What's different this season? The Blackhawks signed Robin Lehner, who has the third-best save percentage in the league (.936) after stopping 39 of 41 shots against the Preds on Saturday.
So far, it has been a 50-50 split in goal with Corey Crawford, with both goalies making 10 starts, though Lehner has often outplayed the incumbent starter. Last week, I asked GM Stan Bowman for an update on the goaltending situation.
Bowman said that when they talked to Lehner in free agency, they never discussed the number of games he would start. "We were upfront with Robin," Bowman said. "I said, 'I can't guarantee you how many games, but I can tell you that the last two years, Corey was not here for large parts of the season, so we need to have two goalies we have confidence in. That's the one thing we learned over the last two seasons.' Robin said, 'This is the way it was for me last year. [The Islanders] didn't rotate game by game, but it wasn't like one guy played the majority.' He said, 'I'm fine with that, I want to win, and I know if I play well and I'm helping you win, I'm going to play.' I said, 'That's true.'"
Bowman said the Blackhawks have not laid out a plan for how they will divide starts moving forward. "The coaches have an idea of how they want to use them," Bowman said. "They're both going to play is the answer. Part of it is how our team plays, part of it is how they play, and part of it will be just managing the schedule."
I asked Bowman whether he thinks Lehner has earned more starts. "He's played great, for sure," Bowman said. "He certainly has earned his case."
When are we going to find out the name of the NHL's newest franchise in Seattle? There was a report that the name could come before the NHL All-Star Game. Before you ask (and I did), no, they aren't going to make the announcement at All-Star Weekend festivities in St. Louis the last week in January. The latest I was told this week: The announcement will be in the first quarter of 2020, and it might be after All-Star Weekend.
NHL general managers are meeting in Toronto this week. Among the topics they will discuss: new offsides proposals, an update on player and puck tracking, a report on new rules and officiating, and the Seattle expansion draft.
What we liked this week
There's a good chance this guy just doesn't want to take a selfie while sitting at a hockey game. I wouldn't blame him. But there's also a good chance that his lack of enthusiasm stems from his Maple Leafs' being in a free fall, with just two regulation wins in their past 14 games.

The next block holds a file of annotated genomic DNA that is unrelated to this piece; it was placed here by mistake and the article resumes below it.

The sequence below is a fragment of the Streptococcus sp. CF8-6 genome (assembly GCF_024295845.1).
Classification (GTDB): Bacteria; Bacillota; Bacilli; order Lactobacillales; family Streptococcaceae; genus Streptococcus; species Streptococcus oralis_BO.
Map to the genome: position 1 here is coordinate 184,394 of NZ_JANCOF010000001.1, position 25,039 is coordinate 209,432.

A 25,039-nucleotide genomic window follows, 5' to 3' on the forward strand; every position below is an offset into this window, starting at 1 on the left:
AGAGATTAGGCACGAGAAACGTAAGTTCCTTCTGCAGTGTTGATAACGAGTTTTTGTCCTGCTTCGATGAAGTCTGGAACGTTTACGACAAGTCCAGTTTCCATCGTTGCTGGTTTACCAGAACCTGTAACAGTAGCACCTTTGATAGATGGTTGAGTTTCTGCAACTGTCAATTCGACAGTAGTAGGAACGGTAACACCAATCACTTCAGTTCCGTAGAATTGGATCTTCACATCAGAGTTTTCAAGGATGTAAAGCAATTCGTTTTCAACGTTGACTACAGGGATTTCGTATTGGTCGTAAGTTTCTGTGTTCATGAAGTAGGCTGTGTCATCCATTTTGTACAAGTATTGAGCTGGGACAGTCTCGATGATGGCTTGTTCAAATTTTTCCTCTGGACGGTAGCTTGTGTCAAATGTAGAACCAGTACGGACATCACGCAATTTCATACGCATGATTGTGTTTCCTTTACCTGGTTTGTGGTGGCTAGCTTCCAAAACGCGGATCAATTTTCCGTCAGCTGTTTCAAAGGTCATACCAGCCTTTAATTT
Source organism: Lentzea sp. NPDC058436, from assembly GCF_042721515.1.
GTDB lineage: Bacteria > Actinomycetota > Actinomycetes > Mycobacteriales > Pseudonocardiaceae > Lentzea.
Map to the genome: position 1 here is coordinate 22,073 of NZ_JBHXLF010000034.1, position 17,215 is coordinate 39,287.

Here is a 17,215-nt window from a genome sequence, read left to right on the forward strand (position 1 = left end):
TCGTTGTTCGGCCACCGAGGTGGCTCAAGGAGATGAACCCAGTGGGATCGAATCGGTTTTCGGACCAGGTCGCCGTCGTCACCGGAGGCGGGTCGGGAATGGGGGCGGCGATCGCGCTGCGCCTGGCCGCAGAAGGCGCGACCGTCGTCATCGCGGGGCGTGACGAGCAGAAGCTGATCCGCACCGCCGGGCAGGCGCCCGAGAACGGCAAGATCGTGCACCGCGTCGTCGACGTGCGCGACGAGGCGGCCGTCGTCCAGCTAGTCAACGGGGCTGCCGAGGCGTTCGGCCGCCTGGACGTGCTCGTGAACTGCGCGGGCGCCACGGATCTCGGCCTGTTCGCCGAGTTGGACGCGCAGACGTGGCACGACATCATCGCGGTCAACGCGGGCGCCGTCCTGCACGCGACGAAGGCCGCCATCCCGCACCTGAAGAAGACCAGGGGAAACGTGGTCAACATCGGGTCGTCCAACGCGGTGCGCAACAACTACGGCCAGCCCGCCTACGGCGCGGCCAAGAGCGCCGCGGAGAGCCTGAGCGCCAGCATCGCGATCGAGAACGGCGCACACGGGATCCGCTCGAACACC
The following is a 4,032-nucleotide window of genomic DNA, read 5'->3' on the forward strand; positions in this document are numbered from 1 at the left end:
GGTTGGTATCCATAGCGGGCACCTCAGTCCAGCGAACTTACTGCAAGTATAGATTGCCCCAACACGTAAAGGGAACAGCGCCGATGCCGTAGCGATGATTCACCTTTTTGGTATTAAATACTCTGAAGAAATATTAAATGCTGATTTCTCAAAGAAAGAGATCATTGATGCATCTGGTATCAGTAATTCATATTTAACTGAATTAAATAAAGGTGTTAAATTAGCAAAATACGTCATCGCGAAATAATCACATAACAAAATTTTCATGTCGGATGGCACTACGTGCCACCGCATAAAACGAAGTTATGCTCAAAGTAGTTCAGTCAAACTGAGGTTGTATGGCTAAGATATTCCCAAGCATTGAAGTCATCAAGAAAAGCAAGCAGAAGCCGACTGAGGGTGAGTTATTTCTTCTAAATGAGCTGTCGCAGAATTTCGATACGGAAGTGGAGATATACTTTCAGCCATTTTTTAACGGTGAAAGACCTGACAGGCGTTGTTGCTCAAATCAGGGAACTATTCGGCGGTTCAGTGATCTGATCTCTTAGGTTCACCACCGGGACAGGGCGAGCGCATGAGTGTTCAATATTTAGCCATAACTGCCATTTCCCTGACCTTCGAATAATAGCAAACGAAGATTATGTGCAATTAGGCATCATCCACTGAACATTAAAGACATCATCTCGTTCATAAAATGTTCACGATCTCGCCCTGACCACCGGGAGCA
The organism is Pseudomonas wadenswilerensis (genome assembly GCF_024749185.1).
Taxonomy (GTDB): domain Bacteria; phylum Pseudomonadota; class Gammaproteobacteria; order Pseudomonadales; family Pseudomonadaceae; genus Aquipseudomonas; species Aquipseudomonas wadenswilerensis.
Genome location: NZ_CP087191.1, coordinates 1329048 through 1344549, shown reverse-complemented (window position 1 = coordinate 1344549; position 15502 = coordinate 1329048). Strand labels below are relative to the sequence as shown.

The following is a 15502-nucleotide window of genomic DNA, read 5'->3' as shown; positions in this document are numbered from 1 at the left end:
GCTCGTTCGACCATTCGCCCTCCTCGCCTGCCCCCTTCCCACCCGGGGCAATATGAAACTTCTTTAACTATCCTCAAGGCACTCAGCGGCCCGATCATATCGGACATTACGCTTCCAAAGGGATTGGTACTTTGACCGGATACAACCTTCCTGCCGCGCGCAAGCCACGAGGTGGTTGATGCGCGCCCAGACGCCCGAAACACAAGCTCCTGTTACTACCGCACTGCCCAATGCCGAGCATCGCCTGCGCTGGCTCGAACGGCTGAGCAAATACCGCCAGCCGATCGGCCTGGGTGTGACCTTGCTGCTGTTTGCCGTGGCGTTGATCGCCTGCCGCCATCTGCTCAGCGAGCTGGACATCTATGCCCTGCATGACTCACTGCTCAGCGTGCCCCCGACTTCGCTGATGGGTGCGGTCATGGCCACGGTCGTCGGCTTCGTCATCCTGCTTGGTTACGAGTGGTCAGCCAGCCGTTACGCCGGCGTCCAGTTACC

Tough scene out here 😂 pic.twitter.com/N5E3Nj8sLK— ESPN (@espn) November 17, 2019
Ron MacLean directly addressed the viewers on "Hockey Night in Canada" on Saturday after Don Cherry was fired earlier in the week. I found MacLean's comments to be raw, humble and most of all honest. The quote that resonated: "I'm disappointed in me."
Ron MacLean addresses the Don Cherry situation and the end of Coach's Corner pic.twitter.com/4D9MVjD6zb— Brady Trettenero (@BradyTrett) November 17, 2019
Dog on skates? Dog on skates!
Somehow, McSavior is still finding ways to impress us. The Oilers captain had his first career six-point night against the Avalanche and did all of the damage in the first two periods.
Eight points in three games for the Florida defenseman. Not too bad. Yandle tallied a goal and two assists in the Panthers' four-goal, third-period comeback against the Bruins on Tuesday.
The Avs keep winning despite injuries to key players, and that's because MacKinnon is back in MVP mode. He recorded four goals and seven points in three games this week.
What we didn't like this week
The way the Ilya Kovalchuk situation is playing out in Los Angeles feels icky. There's decent -- and well-founded -- speculation that Kovalchuk's time with the Kings is finished; he has been scratched the past three games. Los Angeles signed Kovalchuk (now 36) to a three-year, $18.75 million contract last summer -- after a five-year NHL hiatus -- and it hasn't been a great fit. Kovalchuk has tallied 19 goals and 43 points (with a glaring minus-36) in 81 games with the Kings. Los Angeles is foundering and ready to turn it over to the kids. Remember, the Kings do have a vaunted prospect system.